The Absolutes of Quality: Revisited | Gagen MacDonald

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The Absolutes of Quality: Revisited

Jul 02, 2014

The CEO and a mid-level quality manager stepped into an elevator for a ride to the upper floors of the high rise office. The CEO acknowledged the manager with a nod and a question. "How are we doing on quality these days? Our competitor seems to be in real trouble over theses quality issues", she asked. The manager took a deep breath and then delivered a message that had been on his mind for months.

"We also have trouble with quality, although they are not quite as dramatic as that other company. However, the cost of error, waste and inefficiency are costing us 15% of our operating costs.

We have to have a culture that encourages every individual to strive for 'error-free' performance instead of 'that's good enough'.

Those costs are hidden, but they are there. Making quality happen doesn't have to cost any more than 2% to 4% of operating cost to pay for a complete, prevention-oriented system. To get there, we need to define quality as 'conformance to requirements', not goodness. We need to use prevention to cause quality, and not inspection and rework to deal with the bad stuff. We have to have a culture that encourages every individual to strive for 'error-free' performance instead of 'that's good enough'. We must measure quality like we measure all things that are really important to management, by calculating the financial cost of quality problems. If we can do that, and if we get management commitment to implementing the things I've described, we will avoid the issues that plague our competitor."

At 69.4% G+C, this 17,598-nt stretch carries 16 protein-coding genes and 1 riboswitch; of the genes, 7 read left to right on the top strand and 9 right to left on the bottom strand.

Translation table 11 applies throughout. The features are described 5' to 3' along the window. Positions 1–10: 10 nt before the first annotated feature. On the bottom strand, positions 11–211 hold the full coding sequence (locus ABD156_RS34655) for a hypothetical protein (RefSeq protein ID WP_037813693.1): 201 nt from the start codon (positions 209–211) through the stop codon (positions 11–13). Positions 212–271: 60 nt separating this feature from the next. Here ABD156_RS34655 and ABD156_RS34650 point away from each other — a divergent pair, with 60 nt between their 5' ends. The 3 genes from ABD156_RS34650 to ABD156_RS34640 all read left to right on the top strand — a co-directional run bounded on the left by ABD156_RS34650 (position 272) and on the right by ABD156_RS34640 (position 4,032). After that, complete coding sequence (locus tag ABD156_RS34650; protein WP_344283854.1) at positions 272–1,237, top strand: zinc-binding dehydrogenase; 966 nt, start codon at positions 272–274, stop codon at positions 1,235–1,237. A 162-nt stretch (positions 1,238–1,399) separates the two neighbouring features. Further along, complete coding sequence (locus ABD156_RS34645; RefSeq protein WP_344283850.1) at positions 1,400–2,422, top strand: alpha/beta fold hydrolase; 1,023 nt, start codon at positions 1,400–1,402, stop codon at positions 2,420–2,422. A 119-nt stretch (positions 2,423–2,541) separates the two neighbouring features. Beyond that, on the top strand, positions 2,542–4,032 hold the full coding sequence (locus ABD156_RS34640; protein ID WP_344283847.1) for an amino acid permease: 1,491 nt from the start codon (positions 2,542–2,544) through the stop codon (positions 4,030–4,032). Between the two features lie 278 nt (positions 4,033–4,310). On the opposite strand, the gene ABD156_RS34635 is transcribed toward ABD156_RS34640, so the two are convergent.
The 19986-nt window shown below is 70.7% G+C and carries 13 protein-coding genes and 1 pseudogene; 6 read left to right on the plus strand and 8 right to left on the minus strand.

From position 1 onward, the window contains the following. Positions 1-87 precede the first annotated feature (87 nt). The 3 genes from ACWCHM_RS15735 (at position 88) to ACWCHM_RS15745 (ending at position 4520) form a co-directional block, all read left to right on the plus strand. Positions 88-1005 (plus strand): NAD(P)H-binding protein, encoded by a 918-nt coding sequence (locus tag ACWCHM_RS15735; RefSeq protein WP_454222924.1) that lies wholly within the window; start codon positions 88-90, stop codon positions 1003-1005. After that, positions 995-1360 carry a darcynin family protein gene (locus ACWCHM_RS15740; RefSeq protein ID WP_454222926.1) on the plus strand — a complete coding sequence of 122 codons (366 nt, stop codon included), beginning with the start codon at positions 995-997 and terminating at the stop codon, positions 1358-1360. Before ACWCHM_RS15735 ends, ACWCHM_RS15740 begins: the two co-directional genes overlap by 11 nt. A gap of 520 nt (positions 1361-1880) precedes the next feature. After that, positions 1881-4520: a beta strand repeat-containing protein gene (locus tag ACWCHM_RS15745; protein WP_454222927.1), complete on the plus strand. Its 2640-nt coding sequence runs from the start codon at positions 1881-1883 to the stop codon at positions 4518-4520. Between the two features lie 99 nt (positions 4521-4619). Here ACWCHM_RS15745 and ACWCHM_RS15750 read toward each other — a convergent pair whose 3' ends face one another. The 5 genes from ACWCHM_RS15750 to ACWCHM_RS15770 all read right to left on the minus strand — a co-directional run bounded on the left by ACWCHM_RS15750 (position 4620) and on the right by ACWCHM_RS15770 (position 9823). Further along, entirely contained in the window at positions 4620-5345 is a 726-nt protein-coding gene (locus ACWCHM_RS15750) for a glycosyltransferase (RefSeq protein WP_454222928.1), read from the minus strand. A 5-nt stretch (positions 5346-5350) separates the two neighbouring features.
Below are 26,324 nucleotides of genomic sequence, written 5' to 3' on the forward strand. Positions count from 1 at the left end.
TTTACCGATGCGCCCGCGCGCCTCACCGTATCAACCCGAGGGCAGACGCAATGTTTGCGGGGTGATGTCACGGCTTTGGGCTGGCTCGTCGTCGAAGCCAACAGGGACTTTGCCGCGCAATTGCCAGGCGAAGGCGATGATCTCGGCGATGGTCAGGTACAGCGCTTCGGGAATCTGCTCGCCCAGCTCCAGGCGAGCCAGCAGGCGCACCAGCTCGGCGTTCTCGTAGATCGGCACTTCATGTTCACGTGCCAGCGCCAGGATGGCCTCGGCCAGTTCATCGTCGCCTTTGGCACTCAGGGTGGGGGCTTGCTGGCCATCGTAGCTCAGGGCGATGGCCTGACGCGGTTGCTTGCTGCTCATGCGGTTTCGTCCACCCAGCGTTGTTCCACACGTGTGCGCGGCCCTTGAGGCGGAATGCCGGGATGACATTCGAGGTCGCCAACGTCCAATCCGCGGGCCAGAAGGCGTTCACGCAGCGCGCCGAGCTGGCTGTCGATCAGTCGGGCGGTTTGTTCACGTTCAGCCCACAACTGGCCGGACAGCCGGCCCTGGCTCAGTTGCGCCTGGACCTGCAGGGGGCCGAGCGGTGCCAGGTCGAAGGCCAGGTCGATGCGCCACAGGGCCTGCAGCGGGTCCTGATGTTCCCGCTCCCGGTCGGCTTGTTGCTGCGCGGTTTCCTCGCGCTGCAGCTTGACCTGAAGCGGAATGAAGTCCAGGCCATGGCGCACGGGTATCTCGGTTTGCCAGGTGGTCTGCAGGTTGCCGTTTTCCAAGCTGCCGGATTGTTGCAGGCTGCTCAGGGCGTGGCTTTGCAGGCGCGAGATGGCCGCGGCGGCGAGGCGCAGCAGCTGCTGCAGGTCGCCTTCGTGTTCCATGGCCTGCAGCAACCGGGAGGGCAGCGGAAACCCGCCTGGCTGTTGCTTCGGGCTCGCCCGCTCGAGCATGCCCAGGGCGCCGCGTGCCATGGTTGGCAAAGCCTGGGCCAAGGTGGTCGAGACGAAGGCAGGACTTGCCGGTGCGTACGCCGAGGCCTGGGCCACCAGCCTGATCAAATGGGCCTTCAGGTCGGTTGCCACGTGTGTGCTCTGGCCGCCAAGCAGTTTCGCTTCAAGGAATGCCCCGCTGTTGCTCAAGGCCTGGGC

And with that, the elevator stopped and the middle manager got off. That CEO was left to ponder what she had just heard. She thought "Could it really be possible? Was it really that simple?"

I first heard that story when Philip B. Crosby asked me to join "The Quality College", a consulting and education firm built around his pragmatic management theories and philosophy. In the decades that have passed since that discussion with Phil, I can see that his cultural approach to quality is needed more today than ever. Just ask General Motors.

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